Deliberative Workshops refer to small-scale dialogue events where the focus is on having in-depth informed discussion.
Deliberative Workshops are a form of facilitated group discussions that provide participants with the opportunity to consider an issue in depth, challenge each other’s opinions and develop their views/arguments to reach an informed position. They allow the organisation conducting the event to have a greater understanding of what may lie behind an opinion or how people's views change as they are given new information or deliberate on an issue. Deliberative Workshops are similar to focus groups, although there tends to be a greater emphasis on deliberation.
• Deliberative Workshops typically involve 8 to 16 participants.
• The choice of participants will depend on the issue at stake; participants could be selected on the basis of demographics, interest group or through a random selection.
• The cost of Deliberative Workshops is generally not high, unless you need to recruit participants through truly random selection which can be costly.
• An incentive (such as a small payment) is sometimes offered to citizens for their time.
• Additional costs include venue hire (choose an informal setting where possible), catering and supporting arrangements, such as childcare.
• Sometimes a Deliberative Workshop reconvenes on several occasions which will add to the cost and time requirement.
Approximate time expense
• They can take a few hours to several days to conduct.
• Provides participants with the time and resources to consider an issue in-depth, including costs, benefits and long-term consequences.
• Discussing with others gives participants an insight into alternative perspectives, allowing their own views to be developed and challenged.
• It can build and improve relationships between participants.
• It can give participants new knowledge and skills.
• Like all forms of qualitative research, Deliberative Workshops are open to manipulation: how the discussions/activities are framed, how the participants are introduced to the topic, and what questions are asked will all influence the results.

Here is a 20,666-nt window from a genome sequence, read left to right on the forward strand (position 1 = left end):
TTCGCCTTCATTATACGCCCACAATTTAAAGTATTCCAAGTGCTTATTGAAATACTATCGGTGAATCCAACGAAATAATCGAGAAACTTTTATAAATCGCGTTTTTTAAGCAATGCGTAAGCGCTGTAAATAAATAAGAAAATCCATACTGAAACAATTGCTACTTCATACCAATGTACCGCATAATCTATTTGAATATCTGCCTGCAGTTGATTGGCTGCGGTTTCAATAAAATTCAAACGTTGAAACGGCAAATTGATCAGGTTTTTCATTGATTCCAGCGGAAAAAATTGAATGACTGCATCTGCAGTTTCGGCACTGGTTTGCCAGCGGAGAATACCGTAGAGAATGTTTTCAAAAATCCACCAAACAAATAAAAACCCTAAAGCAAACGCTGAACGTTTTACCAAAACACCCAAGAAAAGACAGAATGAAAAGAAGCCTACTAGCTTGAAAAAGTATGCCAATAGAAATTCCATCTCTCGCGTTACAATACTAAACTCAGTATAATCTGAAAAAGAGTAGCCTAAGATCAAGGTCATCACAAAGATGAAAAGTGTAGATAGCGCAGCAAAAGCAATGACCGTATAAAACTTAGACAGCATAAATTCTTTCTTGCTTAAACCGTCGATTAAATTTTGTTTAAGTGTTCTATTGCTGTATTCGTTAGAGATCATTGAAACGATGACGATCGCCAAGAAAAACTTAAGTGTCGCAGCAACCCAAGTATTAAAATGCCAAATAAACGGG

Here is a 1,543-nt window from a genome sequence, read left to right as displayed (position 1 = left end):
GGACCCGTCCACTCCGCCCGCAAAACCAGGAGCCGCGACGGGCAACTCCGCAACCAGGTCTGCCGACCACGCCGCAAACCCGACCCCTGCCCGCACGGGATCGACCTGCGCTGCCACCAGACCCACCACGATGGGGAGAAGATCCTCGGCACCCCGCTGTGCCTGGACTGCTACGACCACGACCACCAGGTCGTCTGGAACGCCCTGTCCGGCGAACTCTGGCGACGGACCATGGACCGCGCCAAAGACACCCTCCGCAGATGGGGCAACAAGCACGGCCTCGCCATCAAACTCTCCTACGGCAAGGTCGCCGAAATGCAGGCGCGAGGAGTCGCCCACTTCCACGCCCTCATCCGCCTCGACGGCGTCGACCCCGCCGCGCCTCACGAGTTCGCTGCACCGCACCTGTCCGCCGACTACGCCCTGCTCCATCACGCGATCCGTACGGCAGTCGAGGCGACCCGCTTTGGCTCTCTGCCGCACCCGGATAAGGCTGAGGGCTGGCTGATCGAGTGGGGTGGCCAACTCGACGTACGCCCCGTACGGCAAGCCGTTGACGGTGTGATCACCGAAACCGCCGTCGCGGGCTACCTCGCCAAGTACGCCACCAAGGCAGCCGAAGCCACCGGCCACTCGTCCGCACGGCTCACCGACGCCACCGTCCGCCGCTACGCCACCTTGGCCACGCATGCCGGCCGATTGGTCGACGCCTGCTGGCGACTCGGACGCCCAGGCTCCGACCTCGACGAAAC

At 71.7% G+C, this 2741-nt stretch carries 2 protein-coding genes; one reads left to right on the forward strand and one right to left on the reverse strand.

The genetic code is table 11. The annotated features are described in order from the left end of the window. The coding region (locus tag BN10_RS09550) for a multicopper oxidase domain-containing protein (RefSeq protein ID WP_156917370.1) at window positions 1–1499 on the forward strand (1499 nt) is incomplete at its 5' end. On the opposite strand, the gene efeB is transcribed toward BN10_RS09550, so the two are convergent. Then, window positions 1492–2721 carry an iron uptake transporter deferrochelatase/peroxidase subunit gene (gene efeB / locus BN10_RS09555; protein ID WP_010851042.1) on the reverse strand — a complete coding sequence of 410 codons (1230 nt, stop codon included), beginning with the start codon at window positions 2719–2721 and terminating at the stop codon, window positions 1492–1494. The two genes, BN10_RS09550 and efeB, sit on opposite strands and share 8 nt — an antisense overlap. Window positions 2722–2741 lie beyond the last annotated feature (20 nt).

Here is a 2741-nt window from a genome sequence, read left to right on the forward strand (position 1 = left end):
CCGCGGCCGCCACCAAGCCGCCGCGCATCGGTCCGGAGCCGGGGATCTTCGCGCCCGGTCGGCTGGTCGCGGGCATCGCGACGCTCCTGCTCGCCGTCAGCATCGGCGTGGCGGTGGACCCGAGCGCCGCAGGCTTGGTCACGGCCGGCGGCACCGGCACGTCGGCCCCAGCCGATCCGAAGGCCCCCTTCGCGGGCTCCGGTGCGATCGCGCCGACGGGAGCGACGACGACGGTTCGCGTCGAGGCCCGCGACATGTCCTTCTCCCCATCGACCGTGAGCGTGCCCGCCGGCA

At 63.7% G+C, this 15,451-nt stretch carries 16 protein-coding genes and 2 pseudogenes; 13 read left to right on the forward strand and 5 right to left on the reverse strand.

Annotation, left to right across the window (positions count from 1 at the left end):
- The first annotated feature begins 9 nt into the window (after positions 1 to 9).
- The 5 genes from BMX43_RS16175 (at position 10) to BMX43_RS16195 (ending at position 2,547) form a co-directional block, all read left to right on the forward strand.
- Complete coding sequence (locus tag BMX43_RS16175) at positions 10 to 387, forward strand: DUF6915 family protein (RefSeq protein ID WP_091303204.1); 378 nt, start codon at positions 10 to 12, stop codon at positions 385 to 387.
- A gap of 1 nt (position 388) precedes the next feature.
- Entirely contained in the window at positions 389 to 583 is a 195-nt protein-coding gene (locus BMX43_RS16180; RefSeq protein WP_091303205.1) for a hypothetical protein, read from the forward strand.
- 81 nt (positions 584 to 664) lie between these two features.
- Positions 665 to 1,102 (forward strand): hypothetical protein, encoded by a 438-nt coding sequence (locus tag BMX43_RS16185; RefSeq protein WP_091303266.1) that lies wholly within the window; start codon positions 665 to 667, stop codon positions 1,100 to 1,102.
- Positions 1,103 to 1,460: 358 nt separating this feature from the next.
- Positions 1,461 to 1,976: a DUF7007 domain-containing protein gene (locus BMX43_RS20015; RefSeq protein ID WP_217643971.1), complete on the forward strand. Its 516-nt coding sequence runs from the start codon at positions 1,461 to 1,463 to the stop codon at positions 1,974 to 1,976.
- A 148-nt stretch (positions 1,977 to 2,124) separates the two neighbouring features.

• Deliberative Workshops only involve small numbers of people and therefore can’t be used to gather statistically significant data to accurately measure public opinion.
• The fact that participants' views are developed through deliberation may also mean that the final views are not representative of the views of the wider public, since they have not experienced the deliberative process.
Deliberative Workshops developed out of focus groups as a more in-depth and deliberative alternative.
Image by TangYauHoong.
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Build skills and capacity of participants
Gather individual pre-existing opinions
Gather informed and considered opinions (deliberation)
Generate new ideas (innovation)
Create a shared vision amongst participants
Reach consensus and overcome conflict
Make a direct decision
Number of participants
Self selected participants attending as individuals (open access process)
A Group which broadly reflects the Demographic make up of a certain community or population
Representatives of wider interest groups (stakeholders)
Level of awareness and interest
participants know about some aspects/can roughly articulate some interest
participants are well informed and can articulate their interests
Crime and justice
Culture and arts
Environment and climate change
Health and well-being
Housing and Planning
Science and technology
Limit search to...
... face to face processes
Level of involvement
Children and young people
Ethnic minority groups
Groups with low levels of literacy/confidence
People with learning difficulties